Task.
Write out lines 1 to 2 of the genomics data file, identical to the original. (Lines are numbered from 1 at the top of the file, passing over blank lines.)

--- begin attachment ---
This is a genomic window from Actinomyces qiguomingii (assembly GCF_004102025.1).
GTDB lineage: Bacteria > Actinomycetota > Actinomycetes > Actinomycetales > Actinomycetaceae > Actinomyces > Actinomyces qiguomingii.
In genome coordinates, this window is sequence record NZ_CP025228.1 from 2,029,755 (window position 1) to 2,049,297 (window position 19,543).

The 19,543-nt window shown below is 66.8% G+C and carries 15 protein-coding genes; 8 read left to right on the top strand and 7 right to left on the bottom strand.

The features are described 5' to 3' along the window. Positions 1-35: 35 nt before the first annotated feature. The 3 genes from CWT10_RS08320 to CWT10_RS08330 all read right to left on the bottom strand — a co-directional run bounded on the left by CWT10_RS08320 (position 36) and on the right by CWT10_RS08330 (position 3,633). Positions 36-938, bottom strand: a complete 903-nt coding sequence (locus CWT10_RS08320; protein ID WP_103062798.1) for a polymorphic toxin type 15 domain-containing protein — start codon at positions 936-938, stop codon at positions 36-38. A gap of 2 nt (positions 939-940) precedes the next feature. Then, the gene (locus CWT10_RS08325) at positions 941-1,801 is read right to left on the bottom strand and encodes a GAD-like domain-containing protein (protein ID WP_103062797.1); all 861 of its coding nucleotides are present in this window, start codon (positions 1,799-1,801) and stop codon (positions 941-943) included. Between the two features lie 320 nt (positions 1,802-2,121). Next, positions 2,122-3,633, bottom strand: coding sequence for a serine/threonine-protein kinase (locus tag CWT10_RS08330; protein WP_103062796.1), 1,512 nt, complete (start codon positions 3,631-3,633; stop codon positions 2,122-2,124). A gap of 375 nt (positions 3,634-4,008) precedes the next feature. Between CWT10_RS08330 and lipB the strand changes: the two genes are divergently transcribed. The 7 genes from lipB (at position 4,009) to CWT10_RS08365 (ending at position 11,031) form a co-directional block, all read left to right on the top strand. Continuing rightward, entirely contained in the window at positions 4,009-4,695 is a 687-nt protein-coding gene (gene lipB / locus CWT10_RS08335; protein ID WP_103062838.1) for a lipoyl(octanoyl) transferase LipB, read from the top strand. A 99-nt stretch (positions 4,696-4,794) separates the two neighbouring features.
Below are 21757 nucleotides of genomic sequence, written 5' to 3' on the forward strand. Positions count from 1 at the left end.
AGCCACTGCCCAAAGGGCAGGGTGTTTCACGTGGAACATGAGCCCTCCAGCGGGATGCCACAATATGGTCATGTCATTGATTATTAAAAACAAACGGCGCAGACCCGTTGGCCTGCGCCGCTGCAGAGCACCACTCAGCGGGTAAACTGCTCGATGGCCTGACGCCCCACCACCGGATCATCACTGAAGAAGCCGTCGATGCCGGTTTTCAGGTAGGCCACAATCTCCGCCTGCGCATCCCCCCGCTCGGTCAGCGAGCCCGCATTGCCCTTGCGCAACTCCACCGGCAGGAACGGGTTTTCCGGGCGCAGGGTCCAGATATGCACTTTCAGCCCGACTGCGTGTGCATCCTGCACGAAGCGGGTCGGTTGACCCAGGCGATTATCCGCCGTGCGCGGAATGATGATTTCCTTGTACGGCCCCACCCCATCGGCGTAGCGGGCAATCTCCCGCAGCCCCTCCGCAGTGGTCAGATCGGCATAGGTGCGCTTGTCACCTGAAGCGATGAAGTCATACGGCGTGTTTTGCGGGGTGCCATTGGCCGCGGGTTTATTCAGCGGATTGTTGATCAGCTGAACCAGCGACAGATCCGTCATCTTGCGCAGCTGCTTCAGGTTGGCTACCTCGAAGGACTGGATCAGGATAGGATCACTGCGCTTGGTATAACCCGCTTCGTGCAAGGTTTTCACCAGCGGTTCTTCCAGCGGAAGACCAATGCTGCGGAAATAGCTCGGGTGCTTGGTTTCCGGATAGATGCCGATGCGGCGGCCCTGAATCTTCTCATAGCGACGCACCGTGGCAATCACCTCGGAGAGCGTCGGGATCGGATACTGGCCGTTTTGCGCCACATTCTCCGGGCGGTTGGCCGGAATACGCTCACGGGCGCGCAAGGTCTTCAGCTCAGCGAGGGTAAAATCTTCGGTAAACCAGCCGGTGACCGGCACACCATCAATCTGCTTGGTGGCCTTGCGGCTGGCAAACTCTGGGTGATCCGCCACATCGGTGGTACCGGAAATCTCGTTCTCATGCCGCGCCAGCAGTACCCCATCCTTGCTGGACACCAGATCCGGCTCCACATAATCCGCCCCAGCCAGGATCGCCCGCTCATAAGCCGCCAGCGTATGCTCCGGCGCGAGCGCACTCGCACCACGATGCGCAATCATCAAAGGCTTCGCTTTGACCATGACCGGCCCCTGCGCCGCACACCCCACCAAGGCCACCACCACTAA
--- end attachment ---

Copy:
This is a genomic window from Actinomyces qiguomingii (assembly GCF_004102025.1).
GTDB lineage: Bacteria > Actinomycetota > Actinomycetes > Actinomycetales > Actinomycetaceae > Actinomyces > Actinomyces qiguomingii.